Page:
Chandra/GRB 991216
Credit: NASA/CXC/Piro et al.

GRB Wrinkles Ironed Out?

Gamma ray bursts (GRBs) are unbelievably power explosions which generate bright flashes of gamma-ray radiation, the most energetic form of electromagnetic radiation. Though a mystery for nearly 30 years, astronomers have made substantial progress in unraveling this mystery by studying the X-ray "afterglows" from GRBs. These X-ray "afterglows" are thought to be produced by the collision of the explosion with the material surrounding the GRB source. Studies of the X-ray afterglows have helped astronomers show that GRBs are occurring in very distant, star forming galaxies far from earth. This allows astronomers to determine how powerful the explosion really is. Previous studies of GRB X-ray afterglows seem to suggest that GRBs are associated with the destruction of extremely massive stars as a violent explosion called a "hypernova". Now the Chandra X-ray observatory has helped confirm this picture by imaging at the highest resolution ever obtained an X-ray afterglow from a burst which occurred on Dec 16, 1999. The Chandra image of GRB 991216 obtained by the ACIS camera by an international team of astronomers led by Luigi Piro has allowed astronomers to study in great detail the energy distribution of the X-ray afterglow, and for the first time has revealed the presence of X-ray emission produced by the element iron. This iron "line emission" (shown as the blue peak in the insert above) allows astronomers to determine the precise location of the afterglow - astronomers calculate that the afterglow is located in a galaxy roughly 8 billion years from earth - so the event that Chandra saw actually occurred 8 billion years prior to Dec 16, 1999! Since the explosion was so distant, it must be extremely powerful to be bright enough to have been seen by Chandra. Astronomers believe the iron rich material seen by Chandra was produced inside an extremely massive star which then died and exploded as a GRB.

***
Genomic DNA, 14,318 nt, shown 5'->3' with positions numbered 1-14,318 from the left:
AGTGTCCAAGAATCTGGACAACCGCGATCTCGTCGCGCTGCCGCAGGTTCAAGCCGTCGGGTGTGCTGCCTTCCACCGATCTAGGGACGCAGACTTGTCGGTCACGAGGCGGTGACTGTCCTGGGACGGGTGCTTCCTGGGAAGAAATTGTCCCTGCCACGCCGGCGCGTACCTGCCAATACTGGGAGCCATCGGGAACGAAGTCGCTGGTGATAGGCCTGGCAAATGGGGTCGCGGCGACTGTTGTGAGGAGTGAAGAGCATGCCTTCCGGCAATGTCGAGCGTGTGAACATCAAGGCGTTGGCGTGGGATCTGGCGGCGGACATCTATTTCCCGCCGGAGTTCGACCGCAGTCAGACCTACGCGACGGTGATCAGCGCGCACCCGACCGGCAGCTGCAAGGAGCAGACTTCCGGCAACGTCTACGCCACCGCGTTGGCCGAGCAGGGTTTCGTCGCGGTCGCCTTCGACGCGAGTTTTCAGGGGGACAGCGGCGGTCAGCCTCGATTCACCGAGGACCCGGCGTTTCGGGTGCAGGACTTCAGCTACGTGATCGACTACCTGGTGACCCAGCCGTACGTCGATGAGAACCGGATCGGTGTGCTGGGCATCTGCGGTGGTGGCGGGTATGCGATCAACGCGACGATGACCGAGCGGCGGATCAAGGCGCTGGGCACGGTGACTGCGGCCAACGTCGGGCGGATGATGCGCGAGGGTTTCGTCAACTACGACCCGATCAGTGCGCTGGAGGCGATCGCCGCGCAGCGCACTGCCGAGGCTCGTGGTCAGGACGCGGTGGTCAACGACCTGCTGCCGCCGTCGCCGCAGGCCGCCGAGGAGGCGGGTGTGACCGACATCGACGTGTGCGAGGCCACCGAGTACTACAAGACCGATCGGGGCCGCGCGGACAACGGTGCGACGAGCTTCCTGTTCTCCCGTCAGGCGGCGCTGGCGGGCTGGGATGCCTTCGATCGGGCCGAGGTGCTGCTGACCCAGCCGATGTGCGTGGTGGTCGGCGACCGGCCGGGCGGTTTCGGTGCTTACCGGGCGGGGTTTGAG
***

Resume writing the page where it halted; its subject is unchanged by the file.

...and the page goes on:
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Page Author: Dr. Michael F. Corcoran
Last modified November 6, 2000